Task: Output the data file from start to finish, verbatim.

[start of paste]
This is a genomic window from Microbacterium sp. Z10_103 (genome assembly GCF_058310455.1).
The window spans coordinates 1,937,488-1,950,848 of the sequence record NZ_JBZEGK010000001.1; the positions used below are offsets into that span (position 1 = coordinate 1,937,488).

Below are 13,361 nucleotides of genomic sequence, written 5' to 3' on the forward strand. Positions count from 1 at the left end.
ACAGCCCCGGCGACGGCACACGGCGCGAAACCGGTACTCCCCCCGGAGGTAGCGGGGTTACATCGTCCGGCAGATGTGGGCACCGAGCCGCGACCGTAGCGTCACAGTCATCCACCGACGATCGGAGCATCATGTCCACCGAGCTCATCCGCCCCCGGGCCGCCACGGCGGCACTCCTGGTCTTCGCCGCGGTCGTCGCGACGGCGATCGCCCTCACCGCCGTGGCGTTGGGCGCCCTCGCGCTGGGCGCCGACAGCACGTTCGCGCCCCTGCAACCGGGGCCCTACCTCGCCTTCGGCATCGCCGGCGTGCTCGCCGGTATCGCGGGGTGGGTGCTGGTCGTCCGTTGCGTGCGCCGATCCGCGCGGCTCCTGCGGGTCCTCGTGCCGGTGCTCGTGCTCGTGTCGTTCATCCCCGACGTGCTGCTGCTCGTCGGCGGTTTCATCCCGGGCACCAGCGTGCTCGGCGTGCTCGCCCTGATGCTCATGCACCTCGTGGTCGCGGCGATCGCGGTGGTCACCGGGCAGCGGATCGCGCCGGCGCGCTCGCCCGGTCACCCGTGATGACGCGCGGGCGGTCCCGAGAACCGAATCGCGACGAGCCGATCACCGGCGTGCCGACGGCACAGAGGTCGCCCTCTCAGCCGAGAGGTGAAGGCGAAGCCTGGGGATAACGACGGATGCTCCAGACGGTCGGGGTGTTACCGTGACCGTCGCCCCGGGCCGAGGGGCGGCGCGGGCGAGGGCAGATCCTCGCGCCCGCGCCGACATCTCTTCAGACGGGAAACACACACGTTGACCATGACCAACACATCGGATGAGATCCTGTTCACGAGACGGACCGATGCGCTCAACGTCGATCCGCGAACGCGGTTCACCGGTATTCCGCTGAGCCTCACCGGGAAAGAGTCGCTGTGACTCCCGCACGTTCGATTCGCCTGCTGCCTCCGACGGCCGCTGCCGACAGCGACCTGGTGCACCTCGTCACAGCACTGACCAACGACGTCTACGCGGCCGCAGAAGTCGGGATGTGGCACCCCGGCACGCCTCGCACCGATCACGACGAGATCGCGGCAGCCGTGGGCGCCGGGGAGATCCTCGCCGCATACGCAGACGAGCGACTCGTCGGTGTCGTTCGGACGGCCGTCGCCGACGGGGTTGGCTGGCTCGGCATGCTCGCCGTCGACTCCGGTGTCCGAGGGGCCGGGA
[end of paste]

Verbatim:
This is a genomic window from Microbacterium sp. Z10_103 (genome assembly GCF_058310455.1).
The window spans coordinates 1,937,488-1,950,848 of the sequence record NZ_JBZEGK010000001.1; the positions used below are offsets into that span (position 1 = coordinate 1,937,488).

Below are 13,361 nucleotides of genomic sequence, written 5' to 3' on the forward strand. Positions count from 1 at the left end.
ACAGCCCCGGCGACGGCACACGGCGCGAAACCGGTACTCCCCCCGGAGGTAGCGGGGTTACATCGTCCGGCAGATGTGGGCACCGAGCCGCGACCGTAGCGTCACAGTCATCCACCGACGATCGGAGCATCATGTCCACCGAGCTCATCCGCCCCCGGGCCGCCACGGCGGCACTCCTGGTCTTCGCCGCGGTCGTCGCGACGGCGATCGCCCTCACCGCCGTGGCGTTGGGCGCCCTCGCGCTGGGCGCCGACAGCACGTTCGCGCCCCTGCAACCGGGGCCCTACCTCGCCTTCGGCATCGCCGGCGTGCTCGCCGGTATCGCGGGGTGGGTGCTGGTCGTCCGTTGCGTGCGCCGATCCGCGCGGCTCCTGCGGGTCCTCGTGCCGGTGCTCGTGCTCGTGTCGTTCATCCCCGACGTGCTGCTGCTCGTCGGCGGTTTCATCCCGGGCACCAGCGTGCTCGGCGTGCTCGCCCTGATGCTCATGCACCTCGTGGTCGCGGCGATCGCGGTGGTCACCGGGCAGCGGATCGCGCCGGCGCGCTCGCCCGGTCACCCGTGATGACGCGCGGGCGGTCCCGAGAACCGAATCGCGACGAGCCGATCACCGGCGTGCCGACGGCACAGAGGTCGCCCTCTCAGCCGAGAGGTGAAGGCGAAGCCTGGGGATAACGACGGATGCTCCAGACGGTCGGGGTGTTACCGTGACCGTCGCCCCGGGCCGAGGGGCGGCGCGGGCGAGGGCAGATCCTCGCGCCCGCGCCGACATCTCTTCAGACGGGAAACACACACGTTGACCATGACCAACACATCGGATGAGATCCTGTTCACGAGACGGACCGATGCGCTCAACGTCGATCCGCGAACGCGGTTCACCGGTATTCCGCTGAGCCTCACCGGGAAAGAGTCGCTGTGACTCCCGCACGTTCGATTCGCCTGCTGCCTCCGACGGCCGCTGCCGACAGCGACCTGGTGCACCTCGTCACAGCACTGACCAACGACGTCTACGCGGCCGCAGAAGTCGGGATGTGGCACCCCGGCACGCCTCGCACCGATCACGACGAGATCGCGGCAGCCGTGGGCGCCGGGGAGATCCTCGCCGCATACGCAGACGAGCGACTCGTCGGTGTCGTTCGGACGGCCGTCGCCGACGGGGTTGGCTGGCTCGGCATGCTCGCCGTCGACTCCGGTGTCCGAGGGGCCGGGA